My son Ben will be seven years old next month. After two weeks of a very loose tooth, it's finally under his pillow while he awaits the arrival of the legendary fairy. For at least a week, his cousins, aunts and uncles asked him when he would finally part with this tooth that's been hanging by a thread. There was even a bribe of five dollars from Ed's brother, who thought it would be best to get it out as opposed to the devastation of losing it at some random time. No such luck.
But last night out it came. There were high fives in the air all around the pool as the uncles manned the grill and the cousins swam.
Another little boy named Gabriel Myers turned seven-years-old last January. I wonder if he ever had a loose tooth? Did anyone notice if he did? Did he ever hear about the tooth fairy? Did he ever experience Sunday dinner with a family?
Gabriel Myers was a Florida foster child. Child welfare professionals were alerted to his arrival shortly after his birth. He was two days old when his mom was crushing up pills and snorting them in the hospital where he was born. Six years later, he and his dog were found in the back of his mother's car in 2008. She was passed out on drugs in the front seat. He likely lost his dog when he was placed in a foster home.
He bounced around in between relatives and foster homes until April 15, 2009. On that day, he was sitting in the lunchroom at school alone with his head bent down. A therapist walked toward him and he grabbed her hand. "My tummy hurts. I want to go home."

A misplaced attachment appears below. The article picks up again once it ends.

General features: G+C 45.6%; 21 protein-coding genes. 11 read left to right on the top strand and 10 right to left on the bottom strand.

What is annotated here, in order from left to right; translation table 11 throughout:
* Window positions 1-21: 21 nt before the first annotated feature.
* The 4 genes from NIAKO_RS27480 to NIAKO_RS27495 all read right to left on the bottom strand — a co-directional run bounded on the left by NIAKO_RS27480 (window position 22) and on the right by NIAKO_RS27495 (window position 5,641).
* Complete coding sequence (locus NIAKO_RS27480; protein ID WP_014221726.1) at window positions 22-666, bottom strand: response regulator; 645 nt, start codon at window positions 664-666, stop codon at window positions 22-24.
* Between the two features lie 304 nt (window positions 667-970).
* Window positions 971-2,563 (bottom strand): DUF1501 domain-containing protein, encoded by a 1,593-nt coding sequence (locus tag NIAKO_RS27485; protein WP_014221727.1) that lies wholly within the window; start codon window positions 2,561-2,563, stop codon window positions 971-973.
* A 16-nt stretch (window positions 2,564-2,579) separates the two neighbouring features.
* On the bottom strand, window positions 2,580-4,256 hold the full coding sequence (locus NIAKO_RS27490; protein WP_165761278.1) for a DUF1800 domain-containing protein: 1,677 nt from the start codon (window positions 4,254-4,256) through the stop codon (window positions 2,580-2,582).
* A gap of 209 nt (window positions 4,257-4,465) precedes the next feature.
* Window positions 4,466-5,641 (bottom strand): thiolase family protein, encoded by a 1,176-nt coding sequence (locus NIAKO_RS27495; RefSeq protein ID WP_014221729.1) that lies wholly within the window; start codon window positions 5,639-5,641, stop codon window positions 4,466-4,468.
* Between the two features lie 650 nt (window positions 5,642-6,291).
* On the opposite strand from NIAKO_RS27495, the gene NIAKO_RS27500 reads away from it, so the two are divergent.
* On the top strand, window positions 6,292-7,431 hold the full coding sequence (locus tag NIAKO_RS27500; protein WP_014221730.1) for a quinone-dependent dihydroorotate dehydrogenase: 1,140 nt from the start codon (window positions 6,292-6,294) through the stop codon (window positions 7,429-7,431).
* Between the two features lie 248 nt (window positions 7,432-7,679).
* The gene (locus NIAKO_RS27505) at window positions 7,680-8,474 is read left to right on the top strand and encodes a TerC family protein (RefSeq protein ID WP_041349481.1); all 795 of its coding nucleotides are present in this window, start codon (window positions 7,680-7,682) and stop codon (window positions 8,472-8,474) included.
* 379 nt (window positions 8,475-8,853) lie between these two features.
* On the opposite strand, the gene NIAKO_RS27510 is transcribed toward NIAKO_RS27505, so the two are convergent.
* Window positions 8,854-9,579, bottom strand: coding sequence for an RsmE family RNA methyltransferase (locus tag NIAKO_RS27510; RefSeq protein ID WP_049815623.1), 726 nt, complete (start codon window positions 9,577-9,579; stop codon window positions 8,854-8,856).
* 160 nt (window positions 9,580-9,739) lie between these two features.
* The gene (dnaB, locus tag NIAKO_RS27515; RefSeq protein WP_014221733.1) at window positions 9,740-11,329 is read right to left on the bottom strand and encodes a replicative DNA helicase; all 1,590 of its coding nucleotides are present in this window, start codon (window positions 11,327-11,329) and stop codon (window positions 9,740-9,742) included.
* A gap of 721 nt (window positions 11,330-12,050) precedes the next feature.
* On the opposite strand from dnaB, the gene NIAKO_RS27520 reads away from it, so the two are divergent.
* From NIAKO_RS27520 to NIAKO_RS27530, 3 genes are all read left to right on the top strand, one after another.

What home did he mean? His foster home? His grandparents home? His aunt and uncle? His former foster home?
We will never know what home he meant, although it is pretty clear from his child welfare file that he never had the kind of home where his extensive emotional and behavioral needs could be managed. He had been physically and sexually abused and was on multiple medications.
On April 16, 2009 seven-year-old Gabriel hanged himself with an extendable showerhead in the bathroom of his foster home. At age seven, Gabriel was done with this world and his life. You can read all about his journey in foster care Here.
In Florida, child welfare professionals and others are doing everything they can to review his case, look to see if and where blame lies, set new policies and laws and all the other things we do when children die in foster care.
But it is not enough and it will never be enough until average moms and dads, aunts, uncles and cousins embrace these foster children who are traumatized and so very needing and vulnerable.
As hard as it will be, please take 15 minutes and read the attachment detailing Gabriel's life and death. Take a step into the world of this little boy with the hurt tummy who wanted to go home. Think about the 500,000 children in foster care who desperately need all the support, advocacy and love they can possibly get. When you're done reading, drop me a line or two with your comments.
And if you are lucky enough to have a tooth-fairy-believing little one in your life, hold him a little closer and know that you make his world better and his future brighter if you join the ranks of people across our nation who have vowed to improve the lives of foster children.